Samsung has launched a new Galaxy Note tablet in three major markets with an attempt to take on Apple’s (NASDAQ:AAPL) iPad more strongly with its standout features, including a stylus-type pen and a split-screen function. The Galaxy Note 10.1 allows a user to have two apps active on a split-screen, while its ‘S-Pen’ is meant to aid in keyboard and other input functions. The Korean company is currently battling accusations from Apple that it copied the design and features of its iPad and iPhone.
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The 10-inch Galaxy Note 10.1 will start selling in the U.S. on Thursday at a starting price of $499 at retailers including Best Buy (NYSE:BBY) and Amazon.com (NASDAQ:AMZN). The $499 price tag is for the 16GB version, while the 32GB version will sell for $549. Both versions are WiFi-only.
Samsung said the new tablet will come pre-loaded with several custom-designed apps, including Microsoft’s (NASDAQ:MSFT) Polaris Office, Adobe’s (NASDAQ:ADBE) Photoshop Touch, and Barnes & Noble’s (NYSE:BKS) Nook e-reader. The quad-core processor tablet has a 5 megapixel rear camera and 1.9 megapixel front-facing camera that can detect the user’s eye movements. It will run on Google’s (NASDAQ:GOOG) Ice Cream Sandwich Android operating system to start with, but will upgrade to the new Jelly Bean by the end of the year.
Samsung would be hoping to build on the success of its Galaxy Note smartphone, which has sold 10 million units in the nine months since its launch, and the ultra successful Galaxy S3 phone. “The Galaxy Note 10.1 is an aggregation of the best features from our products,” Travis Merrill, Samsung’s director of marketing, said at the launch event in New York.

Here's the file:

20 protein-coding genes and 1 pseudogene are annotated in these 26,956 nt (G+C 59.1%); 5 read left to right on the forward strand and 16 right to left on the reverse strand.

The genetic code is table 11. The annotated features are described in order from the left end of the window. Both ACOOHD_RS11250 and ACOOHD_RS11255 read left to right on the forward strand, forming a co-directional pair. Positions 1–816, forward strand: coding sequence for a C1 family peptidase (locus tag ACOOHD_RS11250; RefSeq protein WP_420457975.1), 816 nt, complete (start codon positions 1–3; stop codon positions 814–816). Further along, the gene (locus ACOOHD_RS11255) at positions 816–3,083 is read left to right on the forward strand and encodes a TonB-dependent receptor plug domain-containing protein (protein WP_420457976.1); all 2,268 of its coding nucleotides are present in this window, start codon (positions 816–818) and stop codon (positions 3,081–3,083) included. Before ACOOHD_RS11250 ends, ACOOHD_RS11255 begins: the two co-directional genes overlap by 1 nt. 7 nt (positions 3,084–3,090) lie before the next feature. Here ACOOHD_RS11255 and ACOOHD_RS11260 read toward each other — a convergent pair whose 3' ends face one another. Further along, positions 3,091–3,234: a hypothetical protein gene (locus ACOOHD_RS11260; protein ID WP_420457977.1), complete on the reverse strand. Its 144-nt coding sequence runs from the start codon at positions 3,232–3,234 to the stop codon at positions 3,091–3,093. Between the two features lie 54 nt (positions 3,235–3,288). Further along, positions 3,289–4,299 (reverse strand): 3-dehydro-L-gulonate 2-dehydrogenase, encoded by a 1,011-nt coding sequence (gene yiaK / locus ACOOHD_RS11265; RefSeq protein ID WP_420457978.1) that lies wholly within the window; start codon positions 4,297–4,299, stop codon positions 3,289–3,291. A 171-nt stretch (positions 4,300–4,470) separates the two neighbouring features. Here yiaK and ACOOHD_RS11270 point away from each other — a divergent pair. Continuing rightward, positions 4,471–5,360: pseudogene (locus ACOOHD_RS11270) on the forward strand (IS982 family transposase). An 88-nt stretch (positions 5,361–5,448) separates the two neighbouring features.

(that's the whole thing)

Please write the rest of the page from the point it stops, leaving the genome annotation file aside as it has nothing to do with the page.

Despite its smartphone success, Samsung faces an uphill battle in trying to take on Apple in the tablet market. Based on 2012 sales, the iPad has a 64 percent market share, compared to 10 percent for Samsung.
Samsung said the new tablet would be a “game changer,” but analysts are not as convinced.
“When you look at the price and overall consumer awareness about Samsung tablets, it’s not likely to be a big success,” Park Young, an analyst at Woori Investment & Securities in Seoul, told Reuters. “Tablets are getting cheaper and even Apple is rumoured to be preparing a cheaper iPad. Consumers also tend not to spend much on tablets any more as smartphones can do most of the entertainment functions that tablets offer.”
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